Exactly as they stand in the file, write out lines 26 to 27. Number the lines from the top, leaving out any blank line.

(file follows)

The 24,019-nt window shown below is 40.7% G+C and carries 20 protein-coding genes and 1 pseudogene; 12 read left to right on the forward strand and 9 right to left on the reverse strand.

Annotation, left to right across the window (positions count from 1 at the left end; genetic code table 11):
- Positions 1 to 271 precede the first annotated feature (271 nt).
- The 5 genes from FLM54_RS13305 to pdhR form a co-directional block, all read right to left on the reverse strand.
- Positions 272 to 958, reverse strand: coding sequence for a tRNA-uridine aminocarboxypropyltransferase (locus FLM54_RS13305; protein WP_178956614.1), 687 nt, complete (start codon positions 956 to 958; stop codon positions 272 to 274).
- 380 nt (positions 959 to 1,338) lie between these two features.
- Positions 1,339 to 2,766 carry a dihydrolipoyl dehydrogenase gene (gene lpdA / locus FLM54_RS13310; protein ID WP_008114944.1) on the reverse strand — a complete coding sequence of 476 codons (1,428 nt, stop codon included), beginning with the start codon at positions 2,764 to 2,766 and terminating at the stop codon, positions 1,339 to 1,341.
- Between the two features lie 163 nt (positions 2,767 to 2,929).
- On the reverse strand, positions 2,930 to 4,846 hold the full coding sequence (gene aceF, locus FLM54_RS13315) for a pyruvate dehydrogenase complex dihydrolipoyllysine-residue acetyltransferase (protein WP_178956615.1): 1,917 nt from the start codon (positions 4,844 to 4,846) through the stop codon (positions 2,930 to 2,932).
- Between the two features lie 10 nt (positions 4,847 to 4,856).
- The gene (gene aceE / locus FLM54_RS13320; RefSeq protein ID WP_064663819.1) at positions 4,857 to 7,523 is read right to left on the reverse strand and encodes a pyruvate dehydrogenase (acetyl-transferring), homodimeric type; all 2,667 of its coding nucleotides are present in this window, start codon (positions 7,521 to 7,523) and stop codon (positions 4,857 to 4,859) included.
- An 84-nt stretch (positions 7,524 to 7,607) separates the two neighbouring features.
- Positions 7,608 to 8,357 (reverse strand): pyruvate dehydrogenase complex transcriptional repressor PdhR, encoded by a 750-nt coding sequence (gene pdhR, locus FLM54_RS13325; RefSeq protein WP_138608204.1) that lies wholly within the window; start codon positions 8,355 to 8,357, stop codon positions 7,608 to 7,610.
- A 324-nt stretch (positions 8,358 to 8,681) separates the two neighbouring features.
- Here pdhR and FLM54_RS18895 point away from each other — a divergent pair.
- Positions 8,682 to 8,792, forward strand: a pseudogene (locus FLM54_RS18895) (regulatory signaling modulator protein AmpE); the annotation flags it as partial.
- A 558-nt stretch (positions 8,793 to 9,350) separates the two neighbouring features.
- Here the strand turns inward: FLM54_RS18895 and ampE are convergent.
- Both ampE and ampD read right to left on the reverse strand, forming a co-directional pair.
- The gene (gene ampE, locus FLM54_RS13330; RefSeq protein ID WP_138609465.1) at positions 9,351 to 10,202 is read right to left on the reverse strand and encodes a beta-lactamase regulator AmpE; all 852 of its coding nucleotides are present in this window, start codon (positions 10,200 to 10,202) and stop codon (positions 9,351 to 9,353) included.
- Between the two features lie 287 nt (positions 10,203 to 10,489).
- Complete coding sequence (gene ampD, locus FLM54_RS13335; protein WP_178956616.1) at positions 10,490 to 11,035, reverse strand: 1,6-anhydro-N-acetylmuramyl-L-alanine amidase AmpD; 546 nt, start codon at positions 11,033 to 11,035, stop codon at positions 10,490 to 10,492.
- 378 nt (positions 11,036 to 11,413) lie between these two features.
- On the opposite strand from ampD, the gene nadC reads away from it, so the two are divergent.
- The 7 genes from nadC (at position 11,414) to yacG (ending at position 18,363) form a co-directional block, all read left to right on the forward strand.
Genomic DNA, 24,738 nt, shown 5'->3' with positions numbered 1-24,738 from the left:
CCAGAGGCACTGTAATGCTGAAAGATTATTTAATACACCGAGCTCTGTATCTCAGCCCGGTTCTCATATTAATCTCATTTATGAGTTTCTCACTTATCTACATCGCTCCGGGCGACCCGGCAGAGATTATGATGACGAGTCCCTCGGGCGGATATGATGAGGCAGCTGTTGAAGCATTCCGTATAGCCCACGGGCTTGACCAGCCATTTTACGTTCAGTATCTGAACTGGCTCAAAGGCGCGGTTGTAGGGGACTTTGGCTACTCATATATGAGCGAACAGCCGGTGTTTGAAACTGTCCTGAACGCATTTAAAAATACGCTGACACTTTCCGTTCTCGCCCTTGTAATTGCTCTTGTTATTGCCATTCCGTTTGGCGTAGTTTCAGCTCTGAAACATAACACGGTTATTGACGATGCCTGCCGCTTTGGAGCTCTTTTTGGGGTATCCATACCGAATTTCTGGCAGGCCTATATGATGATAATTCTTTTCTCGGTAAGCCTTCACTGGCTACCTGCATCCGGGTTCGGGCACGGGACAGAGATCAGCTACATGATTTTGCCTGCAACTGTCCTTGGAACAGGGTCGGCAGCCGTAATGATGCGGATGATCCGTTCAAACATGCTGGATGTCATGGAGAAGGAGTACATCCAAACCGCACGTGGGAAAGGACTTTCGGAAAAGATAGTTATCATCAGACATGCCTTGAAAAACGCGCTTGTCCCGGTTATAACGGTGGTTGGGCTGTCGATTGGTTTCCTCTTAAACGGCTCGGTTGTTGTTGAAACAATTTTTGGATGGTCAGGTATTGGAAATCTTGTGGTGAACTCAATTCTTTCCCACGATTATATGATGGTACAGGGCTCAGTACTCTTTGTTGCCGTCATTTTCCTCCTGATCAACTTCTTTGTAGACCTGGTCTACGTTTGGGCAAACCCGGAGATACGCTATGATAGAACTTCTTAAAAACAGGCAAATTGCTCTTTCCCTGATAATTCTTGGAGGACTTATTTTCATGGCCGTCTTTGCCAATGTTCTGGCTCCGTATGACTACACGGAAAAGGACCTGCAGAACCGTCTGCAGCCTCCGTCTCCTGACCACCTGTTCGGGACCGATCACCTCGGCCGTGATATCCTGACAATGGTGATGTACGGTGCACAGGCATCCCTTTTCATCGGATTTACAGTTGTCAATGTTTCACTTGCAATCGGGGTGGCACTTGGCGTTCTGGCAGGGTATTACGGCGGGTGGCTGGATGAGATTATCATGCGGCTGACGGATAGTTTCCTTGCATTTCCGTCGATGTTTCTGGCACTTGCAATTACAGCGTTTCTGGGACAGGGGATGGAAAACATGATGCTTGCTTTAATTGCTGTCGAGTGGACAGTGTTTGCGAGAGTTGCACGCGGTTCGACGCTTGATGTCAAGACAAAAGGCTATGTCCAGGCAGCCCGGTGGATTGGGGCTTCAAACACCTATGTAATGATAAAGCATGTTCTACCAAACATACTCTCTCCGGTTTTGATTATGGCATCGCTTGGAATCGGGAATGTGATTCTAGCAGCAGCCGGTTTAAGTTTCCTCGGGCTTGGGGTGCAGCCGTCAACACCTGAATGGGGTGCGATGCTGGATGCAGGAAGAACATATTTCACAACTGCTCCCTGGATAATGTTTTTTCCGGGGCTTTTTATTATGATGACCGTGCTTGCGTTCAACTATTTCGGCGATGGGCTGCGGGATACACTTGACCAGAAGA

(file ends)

Genomic DNA, 24,738 nt, shown 5'->3' with positions numbered 1-24,738 from the left:
CCAGAGGCACTGTAATGCTGAAAGATTATTTAATACACCGAGCTCTGTATCTCAGCCCGGTTCTCATATTAATCTCATTTATGAGTTTCTCACTTATCTACATCGCTCCGGGCGACCCGGCAGAGATTATGATGACGAGTCCCTCGGGCGGATATGATGAGGCAGCTGTTGAAGCATTCCGTATAGCCCACGGGCTTGACCAGCCATTTTACGTTCAGTATCTGAACTGGCTCAAAGGCGCGGTTGTAGGGGACTTTGGCTACTCATATATGAGCGAACAGCCGGTGTTTGAAACTGTCCTGAACGCATTTAAAAATACGCTGACACTTTCCGTTCTCGCCCTTGTAATTGCTCTTGTTATTGCCATTCCGTTTGGCGTAGTTTCAGCTCTGAAACATAACACGGTTATTGACGATGCCTGCCGCTTTGGAGCTCTTTTTGGGGTATCCATACCGAATTTCTGGCAGGCCTATATGATGATAATTCTTTTCTCGGTAAGCCTTCACTGGCTACCTGCATCCGGGTTCGGGCACGGGACAGAGATCAGCTACATGATTTTGCCTGCAACTGTCCTTGGAACAGGGTCGGCAGCCGTAATGATGCGGATGATCCGTTCAAACATGCTGGATGTCATGGAGAAGGAGTACATCCAAACCGCACGTGGGAAAGGACTTTCGGAAAAGATAGTTATCATCAGACATGCCTTGAAAAACGCGCTTGTCCCGGTTATAACGGTGGTTGGGCTGTCGATTGGTTTCCTCTTAAACGGCTCGGTTGTTGTTGAAACAATTTTTGGATGGTCAGGTATTGGAAATCTTGTGGTGAACTCAATTCTTTCCCACGATTATATGATGGTACAGGGCTCAGTACTCTTTGTTGCCGTCATTTTCCTCCTGATCAACTTCTTTGTAGACCTGGTCTACGTTTGGGCAAACCCGGAGATACGCTATGATAGAACTTCTTAAAAACAGGCAAATTGCTCTTTCCCTGATAATTCTTGGAGGACTTATTTTCATGGCCGTCTTTGCCAATGTTCTGGCTCCGTATGACTACACGGAAAAGGACCTGCAGAACCGTCTGCAGCCTCCGTCTCCTGACCACCTGTTCGGGACCGATCACCTCGGCCGTGATATCCTGACAATGGTGATGTACGGTGCACAGGCATCCCTTTTCATCGGATTTACAGTTGTCAATGTTTCACTTGCAATCGGGGTGGCACTTGGCGTTCTGGCAGGGTATTACGGCGGGTGGCTGGATGAGATTATCATGCGGCTGACGGATAGTTTCCTTGCATTTCCGTCGATGTTTCTGGCACTTGCAATTACAGCGTTTCTGGGACAGGGGATGGAAAACATGATGCTTGCTTTAATTGCTGTCGAGTGGACAGTGTTTGCGAGAGTTGCACGCGGTTCGACGCTTGATGTCAAGACAAAAGGCTATGTCCAGGCAGCCCGGTGGATTGGGGCTTCAAACACCTATGTAATGATAAAGCATGTTCTACCAAACATACTCTCTCCGGTTTTGATTATGGCATCGCTTGGAATCGGGAATGTGATTCTAGCAGCAGCCGGTTTAAGTTTCCTCGGGCTTGGGGTGCAGCCGTCAACACCTGAATGGGGTGCGATGCTGGATGCAGGAAGAACATATTTCACAACTGCTCCCTGGATAATGTTTTTTCCGGGGCTTTTTATTATGATGACCGTGCTTGCGTTCAACTATTTCGGCGATGGGCTGCGGGATACACTTGACCAGAAGA